02 May 2014


Early Edition: Lottery Winner

By this point, I'm sure you've thought about lottery numbers or winning horses or other news items that can be used to make easy money. Or maybe you haven't thought about them at all! =P Pop culture is a language, but while most people seem to speak the Sliders dialect, fewer are conversational in Early Edition. I'm considering putting this series on hiatus, in favour of a more promising one, at least for the rest of the month.

"Thief swipes mayor' _______" ???
(Anyone else getting a different sort of 90s flashback . . . to Ghostwriter? LOL!)

One of the show's running gags/conflicts is Chuck's persistence in trying to get tomorrow's stock numbers. Gary always says no because he doesn't think the newspaper should be used for personal gain like that. But in this episode, after Gary is again frustrated (by the newspaper itself!) in his search for a job that will both pay well and give him the time he needs to prevent tomorrow's disasters, Chuck makes a worthwhile point: if Gary wins the lottery, he'll have enough to live on and get to be a hero full time! Well, if you put it that way . . .

Now, there's a certain issue I've been thinking about for a long while. Without going over the details, let's just say that it has to do with not liking the way some professionals earn a living. And I've boiled it down to two points: a) the people they are getting money from, whom I think are exploited; and b) the roots of what they are exchanging for the money, which I don't think can be blithely ignored. I bring this up again not to make trouble (Really!), but because those two standards show up in this very episode.

Take the first point: games of chance are not wrong in and of themselves--but unless you can find a city-wide lottery that does not exploit the poor, chances are (Ha!) that it wouldn't be very moral to buy a ticket.

Then there's the second point, which is the hill that Gary seems determined to be homeless on. He just doesn't think the newspaper should be used that way, and I think that we all respect him for it. But as of this episode, all he has is what Plato would call an "unfastened" opinion. (I'm so inordinately proud of myself right now that I should be punched.) That is, it's also possible that Chuck's glib suggestion is the right way to go. At the moment, we just don't know.

But neither did Meno's slave "know" geometry until Plato got him to explain a proof, so there must be a way for us "to recollect" the right thing to do here. (Yes, punch me now. Just do it.) So what do you think? Would it be ethical for Gary to use his "insider" information to support himself? If your answer is yes, do you have further recommendations for how he should do it? If your answer is no, why not?

Your Turn to Be the Hero: See the previous paragraph.


Brandon said...

That's enough ingenuity to be proud of, to be sure. But if it fits, it fits.

Thinking back to the pilot, I think Gary's s use of the paper at all is connected with the fact that he thinks of it as a public good -- it's his only way of making sense of it at all. If he used it for himself, he'd have to go back to being baffled as to why it is happening!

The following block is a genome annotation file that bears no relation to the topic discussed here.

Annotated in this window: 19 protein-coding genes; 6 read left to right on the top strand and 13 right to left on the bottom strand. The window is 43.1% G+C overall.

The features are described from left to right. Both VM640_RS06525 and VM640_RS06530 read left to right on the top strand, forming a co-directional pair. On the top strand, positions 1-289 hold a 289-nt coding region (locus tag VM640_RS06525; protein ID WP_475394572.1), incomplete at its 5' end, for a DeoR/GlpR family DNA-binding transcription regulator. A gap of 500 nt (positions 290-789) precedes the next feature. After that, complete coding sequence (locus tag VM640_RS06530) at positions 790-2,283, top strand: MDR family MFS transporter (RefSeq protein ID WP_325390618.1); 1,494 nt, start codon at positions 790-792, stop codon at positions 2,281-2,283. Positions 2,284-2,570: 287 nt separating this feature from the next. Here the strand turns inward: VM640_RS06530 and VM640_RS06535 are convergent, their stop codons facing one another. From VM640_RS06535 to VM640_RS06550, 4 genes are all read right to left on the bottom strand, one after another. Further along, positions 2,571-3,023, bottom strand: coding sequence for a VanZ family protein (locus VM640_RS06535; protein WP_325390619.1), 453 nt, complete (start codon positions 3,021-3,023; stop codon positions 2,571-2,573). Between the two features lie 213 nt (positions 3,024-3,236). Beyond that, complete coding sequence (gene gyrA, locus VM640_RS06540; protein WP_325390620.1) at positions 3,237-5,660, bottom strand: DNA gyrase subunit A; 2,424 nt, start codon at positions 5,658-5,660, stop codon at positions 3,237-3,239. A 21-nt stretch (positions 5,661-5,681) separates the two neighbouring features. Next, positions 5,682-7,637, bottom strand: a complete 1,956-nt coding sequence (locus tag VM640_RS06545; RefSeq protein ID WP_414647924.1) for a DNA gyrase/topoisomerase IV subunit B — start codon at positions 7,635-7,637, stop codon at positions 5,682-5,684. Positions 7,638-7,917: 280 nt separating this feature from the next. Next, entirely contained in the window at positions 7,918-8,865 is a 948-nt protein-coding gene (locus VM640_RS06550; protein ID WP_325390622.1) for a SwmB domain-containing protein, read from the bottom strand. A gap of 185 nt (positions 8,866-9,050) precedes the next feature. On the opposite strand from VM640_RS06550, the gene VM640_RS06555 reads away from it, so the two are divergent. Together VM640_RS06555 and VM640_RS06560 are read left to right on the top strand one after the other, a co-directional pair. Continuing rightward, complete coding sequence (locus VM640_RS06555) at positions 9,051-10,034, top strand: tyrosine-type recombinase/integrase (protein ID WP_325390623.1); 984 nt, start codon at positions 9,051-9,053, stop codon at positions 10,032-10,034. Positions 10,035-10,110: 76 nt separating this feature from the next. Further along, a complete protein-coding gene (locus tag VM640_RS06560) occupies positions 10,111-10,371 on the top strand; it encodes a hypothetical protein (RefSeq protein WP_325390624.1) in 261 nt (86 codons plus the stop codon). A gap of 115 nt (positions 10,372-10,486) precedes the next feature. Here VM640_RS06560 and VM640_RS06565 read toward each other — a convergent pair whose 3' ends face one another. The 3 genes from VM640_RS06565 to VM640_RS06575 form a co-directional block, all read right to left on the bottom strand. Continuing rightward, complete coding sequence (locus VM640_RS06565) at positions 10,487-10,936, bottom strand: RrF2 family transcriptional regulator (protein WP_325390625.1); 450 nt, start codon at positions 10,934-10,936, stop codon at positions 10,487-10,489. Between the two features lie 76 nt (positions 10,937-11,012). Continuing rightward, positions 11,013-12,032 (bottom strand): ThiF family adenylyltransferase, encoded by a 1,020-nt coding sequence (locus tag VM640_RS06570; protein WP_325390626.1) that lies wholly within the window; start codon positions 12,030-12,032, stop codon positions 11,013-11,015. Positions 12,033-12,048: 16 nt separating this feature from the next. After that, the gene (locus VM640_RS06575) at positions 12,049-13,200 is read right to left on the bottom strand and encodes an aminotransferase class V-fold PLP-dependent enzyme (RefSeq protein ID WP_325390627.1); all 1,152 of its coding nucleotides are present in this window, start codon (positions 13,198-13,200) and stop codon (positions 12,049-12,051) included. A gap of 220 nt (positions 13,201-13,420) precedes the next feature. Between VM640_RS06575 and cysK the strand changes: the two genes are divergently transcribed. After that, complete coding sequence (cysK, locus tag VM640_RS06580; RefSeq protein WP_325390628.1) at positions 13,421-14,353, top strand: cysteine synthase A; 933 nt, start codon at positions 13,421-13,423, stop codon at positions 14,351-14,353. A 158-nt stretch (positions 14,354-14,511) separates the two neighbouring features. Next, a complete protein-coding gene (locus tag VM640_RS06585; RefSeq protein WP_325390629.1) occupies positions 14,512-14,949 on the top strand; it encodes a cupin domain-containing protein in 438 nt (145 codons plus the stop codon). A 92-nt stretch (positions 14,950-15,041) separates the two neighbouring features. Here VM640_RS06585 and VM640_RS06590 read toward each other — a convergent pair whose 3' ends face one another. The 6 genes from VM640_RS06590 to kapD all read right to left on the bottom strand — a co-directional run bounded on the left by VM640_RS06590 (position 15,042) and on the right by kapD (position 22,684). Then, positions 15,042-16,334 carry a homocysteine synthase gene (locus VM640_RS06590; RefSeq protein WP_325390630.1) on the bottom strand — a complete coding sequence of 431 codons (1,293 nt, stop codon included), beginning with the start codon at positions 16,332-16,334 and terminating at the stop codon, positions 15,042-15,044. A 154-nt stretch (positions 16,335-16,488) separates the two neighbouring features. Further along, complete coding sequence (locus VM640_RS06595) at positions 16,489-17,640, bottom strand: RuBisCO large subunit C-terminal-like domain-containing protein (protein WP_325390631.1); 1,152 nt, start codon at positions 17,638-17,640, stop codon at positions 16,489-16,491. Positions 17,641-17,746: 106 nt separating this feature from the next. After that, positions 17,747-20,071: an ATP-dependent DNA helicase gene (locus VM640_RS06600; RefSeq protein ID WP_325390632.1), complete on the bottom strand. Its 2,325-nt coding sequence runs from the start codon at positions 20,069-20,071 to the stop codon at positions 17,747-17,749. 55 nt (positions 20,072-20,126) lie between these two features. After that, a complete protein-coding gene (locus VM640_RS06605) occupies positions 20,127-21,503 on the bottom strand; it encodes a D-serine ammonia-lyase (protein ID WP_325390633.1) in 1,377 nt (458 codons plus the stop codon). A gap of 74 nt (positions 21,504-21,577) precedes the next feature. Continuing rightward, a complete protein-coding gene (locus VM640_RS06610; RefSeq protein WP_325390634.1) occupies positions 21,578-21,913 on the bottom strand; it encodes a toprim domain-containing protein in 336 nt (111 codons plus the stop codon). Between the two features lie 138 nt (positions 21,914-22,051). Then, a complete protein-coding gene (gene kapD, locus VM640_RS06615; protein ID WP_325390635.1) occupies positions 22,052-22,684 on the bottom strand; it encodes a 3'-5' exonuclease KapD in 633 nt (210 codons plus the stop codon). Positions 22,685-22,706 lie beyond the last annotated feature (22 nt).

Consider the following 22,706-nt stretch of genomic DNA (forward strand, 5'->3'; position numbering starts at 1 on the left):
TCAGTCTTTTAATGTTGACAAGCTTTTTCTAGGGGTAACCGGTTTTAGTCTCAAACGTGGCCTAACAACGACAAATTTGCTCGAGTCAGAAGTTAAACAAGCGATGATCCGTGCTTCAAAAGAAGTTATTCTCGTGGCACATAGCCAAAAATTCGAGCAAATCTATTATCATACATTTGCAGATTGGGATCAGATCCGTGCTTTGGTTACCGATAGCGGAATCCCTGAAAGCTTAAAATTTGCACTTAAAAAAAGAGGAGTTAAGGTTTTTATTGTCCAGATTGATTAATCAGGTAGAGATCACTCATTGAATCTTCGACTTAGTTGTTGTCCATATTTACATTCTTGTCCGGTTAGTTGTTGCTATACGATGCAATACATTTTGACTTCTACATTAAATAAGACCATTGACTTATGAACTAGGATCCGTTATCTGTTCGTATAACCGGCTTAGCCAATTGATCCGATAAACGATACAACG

But I think there may be something to the idea. (If learning is like thinking through things until you remember, just more basic, then one would expect that even unfastened opinions sometimes have some reflection of what knowledge would be.) We've already seen -- and of course, when you think through the implications of the paper, it becomes even more obvious -- that the paper has the capacity for creating total catastrophe. After all, for all practical purposes it really is a summary representation of all the potential in all the lives in the city. It's too big to be used for private gain. And while I don't know that it was intended, I think we see something of that in this episode -- after all, there's a sort of parallel between the paper and the government, which is also a summary representation of all the potential in all the human lives of the city -- and we can see the corruption of using the latter to enrich oneself. That may well tie into both your concerns about how certain professionals earn their living.

I think the main difficulty with EE is that it's one of those shows that people like but haven't seen in years and years; and the underlying concept is a much subtler one than Sliders (if you can imagine or play-pretend an alternative world, you're already nearly fluent in Sliders; but it's hard to think through the implications of the foresight that EE is about, given that the foresight is on such a vastly greater scale than our own).

Enbrethiliel said...


I love the parallel you've pointed out between the newspaper and the government! =D I had felt, while drafting this post, that there was a unifying theme that I wasn't getting, but I didn't see it until now. Then again, the different subplots are so clumsily connected that perhaps this parallel was not really intended.

Indeed, Gary tends to steer clear of government matters. (He goes to the police when he can think of no other options, but he never considers trying to get the mayor to intervene in a bigger way.) The only other "political" move of his I can think of is the time he stopped a senator from being papped with a woman who was probably not his wife. And that kind of surprised me, because I think most other people would have been happy to let the senator get caught, whether they had voted for him or not! =P

I do want to finish at least the first season of Early Edition, so new posts will probably start coming next month.